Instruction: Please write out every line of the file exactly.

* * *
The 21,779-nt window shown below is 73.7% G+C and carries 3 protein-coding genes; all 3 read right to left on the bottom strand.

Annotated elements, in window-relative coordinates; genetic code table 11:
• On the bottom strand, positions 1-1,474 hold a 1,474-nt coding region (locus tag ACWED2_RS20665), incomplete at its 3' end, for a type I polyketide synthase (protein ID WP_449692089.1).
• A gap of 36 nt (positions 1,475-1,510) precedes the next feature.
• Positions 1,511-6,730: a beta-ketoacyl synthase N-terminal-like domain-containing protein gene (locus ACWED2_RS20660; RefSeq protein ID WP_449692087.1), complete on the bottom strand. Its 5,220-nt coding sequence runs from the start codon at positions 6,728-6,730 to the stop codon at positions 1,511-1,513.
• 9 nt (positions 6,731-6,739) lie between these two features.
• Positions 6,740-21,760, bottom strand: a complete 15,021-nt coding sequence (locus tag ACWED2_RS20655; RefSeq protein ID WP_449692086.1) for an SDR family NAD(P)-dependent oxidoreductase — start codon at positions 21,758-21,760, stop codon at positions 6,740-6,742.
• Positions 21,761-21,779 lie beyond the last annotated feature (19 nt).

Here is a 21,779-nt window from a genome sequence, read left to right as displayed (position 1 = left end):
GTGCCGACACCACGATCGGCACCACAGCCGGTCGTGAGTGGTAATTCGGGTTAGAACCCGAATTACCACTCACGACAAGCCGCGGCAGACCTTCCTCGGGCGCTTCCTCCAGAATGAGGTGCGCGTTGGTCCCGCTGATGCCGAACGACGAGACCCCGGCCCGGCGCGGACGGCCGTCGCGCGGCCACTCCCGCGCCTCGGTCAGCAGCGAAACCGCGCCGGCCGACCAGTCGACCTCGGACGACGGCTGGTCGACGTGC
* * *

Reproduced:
The 21,779-nt window shown below is 73.7% G+C and carries 3 protein-coding genes; all 3 read right to left on the bottom strand.

Annotated elements, in window-relative coordinates; genetic code table 11:
• On the bottom strand, positions 1-1,474 hold a 1,474-nt coding region (locus tag ACWED2_RS20665), incomplete at its 3' end, for a type I polyketide synthase (protein ID WP_449692089.1).
• A gap of 36 nt (positions 1,475-1,510) precedes the next feature.
• Positions 1,511-6,730: a beta-ketoacyl synthase N-terminal-like domain-containing protein gene (locus ACWED2_RS20660; RefSeq protein ID WP_449692087.1), complete on the bottom strand. Its 5,220-nt coding sequence runs from the start codon at positions 6,728-6,730 to the stop codon at positions 1,511-1,513.
• 9 nt (positions 6,731-6,739) lie between these two features.
• Positions 6,740-21,760, bottom strand: a complete 15,021-nt coding sequence (locus tag ACWED2_RS20655; RefSeq protein ID WP_449692086.1) for an SDR family NAD(P)-dependent oxidoreductase — start codon at positions 21,758-21,760, stop codon at positions 6,740-6,742.
• Positions 21,761-21,779 lie beyond the last annotated feature (19 nt).

Here is a 21,779-nt window from a genome sequence, read left to right as displayed (position 1 = left end):
GTGCCGACACCACGATCGGCACCACAGCCGGTCGTGAGTGGTAATTCGGGTTAGAACCCGAATTACCACTCACGACAAGCCGCGGCAGACCTTCCTCGGGCGCTTCCTCCAGAATGAGGTGCGCGTTGGTCCCGCTGATGCCGAACGACGAGACCCCGGCCCGGCGCGGACGGCCGTCGCGCGGCCACTCCCGCGCCTCGGTCAGCAGCGAAACCGCGCCGGCCGACCAGTCGACCTCGGACGACGGCTGGTCGACGTGC